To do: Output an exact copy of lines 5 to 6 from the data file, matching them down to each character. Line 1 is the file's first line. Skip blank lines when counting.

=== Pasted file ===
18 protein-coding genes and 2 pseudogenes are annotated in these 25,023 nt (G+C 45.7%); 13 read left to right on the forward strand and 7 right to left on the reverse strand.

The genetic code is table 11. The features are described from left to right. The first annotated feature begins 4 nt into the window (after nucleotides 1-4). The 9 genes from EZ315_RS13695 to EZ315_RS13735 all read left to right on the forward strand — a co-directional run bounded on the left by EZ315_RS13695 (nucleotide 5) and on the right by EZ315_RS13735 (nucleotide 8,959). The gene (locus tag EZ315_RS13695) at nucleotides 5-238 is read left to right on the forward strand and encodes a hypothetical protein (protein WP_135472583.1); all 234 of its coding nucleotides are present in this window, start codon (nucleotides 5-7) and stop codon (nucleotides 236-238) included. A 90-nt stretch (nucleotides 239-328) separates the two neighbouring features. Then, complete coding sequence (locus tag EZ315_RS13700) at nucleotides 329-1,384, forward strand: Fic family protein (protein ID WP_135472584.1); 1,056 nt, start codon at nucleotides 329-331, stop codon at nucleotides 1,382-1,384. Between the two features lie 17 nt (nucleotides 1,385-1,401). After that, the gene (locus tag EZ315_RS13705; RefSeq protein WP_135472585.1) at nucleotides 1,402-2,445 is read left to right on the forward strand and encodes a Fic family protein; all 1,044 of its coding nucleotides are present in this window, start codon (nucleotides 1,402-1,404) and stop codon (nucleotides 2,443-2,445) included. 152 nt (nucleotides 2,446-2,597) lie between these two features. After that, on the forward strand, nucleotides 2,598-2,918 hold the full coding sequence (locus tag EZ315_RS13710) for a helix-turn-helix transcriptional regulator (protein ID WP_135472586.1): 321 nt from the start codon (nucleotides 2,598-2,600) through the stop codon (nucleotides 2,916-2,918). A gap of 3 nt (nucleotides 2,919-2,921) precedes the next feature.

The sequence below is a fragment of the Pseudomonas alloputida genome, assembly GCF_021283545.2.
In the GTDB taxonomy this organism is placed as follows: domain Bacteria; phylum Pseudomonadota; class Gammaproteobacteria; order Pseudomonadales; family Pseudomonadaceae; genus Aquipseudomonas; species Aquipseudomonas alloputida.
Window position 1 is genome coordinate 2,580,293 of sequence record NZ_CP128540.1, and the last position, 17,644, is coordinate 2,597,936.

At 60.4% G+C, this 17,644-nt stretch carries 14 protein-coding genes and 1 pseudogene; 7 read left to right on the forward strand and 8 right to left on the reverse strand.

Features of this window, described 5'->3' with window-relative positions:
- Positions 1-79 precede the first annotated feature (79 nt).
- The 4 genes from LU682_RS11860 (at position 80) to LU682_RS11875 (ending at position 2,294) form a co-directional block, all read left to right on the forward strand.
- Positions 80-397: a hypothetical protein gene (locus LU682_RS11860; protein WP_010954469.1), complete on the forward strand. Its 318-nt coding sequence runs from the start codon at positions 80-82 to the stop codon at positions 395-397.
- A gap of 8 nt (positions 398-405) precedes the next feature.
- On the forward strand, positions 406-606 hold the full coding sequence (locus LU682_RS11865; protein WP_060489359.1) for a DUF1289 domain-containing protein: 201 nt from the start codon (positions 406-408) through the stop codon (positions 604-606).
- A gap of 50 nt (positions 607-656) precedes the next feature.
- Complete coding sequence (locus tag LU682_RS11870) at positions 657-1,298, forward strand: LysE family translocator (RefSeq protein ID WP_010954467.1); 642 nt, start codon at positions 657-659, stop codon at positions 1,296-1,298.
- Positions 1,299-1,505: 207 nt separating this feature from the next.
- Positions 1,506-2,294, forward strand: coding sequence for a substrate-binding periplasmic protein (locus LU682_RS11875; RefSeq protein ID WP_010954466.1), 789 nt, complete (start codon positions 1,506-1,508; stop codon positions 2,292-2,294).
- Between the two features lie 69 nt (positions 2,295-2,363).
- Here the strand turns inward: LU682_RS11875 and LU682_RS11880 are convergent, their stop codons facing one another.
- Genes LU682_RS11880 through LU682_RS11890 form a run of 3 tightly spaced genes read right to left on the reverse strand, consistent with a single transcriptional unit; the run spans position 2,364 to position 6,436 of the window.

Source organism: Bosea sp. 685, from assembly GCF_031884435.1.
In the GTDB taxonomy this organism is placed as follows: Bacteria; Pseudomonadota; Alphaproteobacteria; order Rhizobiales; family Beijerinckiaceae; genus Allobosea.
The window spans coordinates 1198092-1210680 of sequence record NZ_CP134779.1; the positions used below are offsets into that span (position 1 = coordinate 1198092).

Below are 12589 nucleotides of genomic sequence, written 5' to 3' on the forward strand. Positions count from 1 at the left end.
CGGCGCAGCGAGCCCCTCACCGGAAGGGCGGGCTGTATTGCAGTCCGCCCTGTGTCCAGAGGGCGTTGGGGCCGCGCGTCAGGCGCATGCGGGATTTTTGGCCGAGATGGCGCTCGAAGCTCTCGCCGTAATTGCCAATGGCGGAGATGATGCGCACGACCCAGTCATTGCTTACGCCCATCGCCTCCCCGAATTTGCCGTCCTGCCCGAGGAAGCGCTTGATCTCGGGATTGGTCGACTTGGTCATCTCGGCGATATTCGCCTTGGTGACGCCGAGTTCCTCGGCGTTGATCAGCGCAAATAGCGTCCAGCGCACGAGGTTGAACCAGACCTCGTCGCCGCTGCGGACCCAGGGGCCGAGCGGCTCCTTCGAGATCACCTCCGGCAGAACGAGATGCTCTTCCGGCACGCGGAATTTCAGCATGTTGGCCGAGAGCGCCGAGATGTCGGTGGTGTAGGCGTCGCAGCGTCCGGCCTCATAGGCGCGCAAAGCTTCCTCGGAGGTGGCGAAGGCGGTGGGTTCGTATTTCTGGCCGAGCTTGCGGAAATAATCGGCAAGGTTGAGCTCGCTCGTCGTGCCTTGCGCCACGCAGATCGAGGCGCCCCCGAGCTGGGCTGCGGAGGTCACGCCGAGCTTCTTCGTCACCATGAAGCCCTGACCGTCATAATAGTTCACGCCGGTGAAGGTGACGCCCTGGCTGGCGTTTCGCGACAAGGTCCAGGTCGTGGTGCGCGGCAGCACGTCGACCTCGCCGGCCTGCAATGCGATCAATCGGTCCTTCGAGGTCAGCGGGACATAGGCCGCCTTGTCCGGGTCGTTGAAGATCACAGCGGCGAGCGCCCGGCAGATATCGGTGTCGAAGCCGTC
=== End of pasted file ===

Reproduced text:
Window position 1 is genome coordinate 2,580,293 of sequence record NZ_CP128540.1, and the last position, 17,644, is coordinate 2,597,936.

At 60.4% G+C, this 17,644-nt stretch carries 14 protein-coding genes and 1 pseudogene; 7 read left to right on the forward strand and 8 right to left on the reverse strand.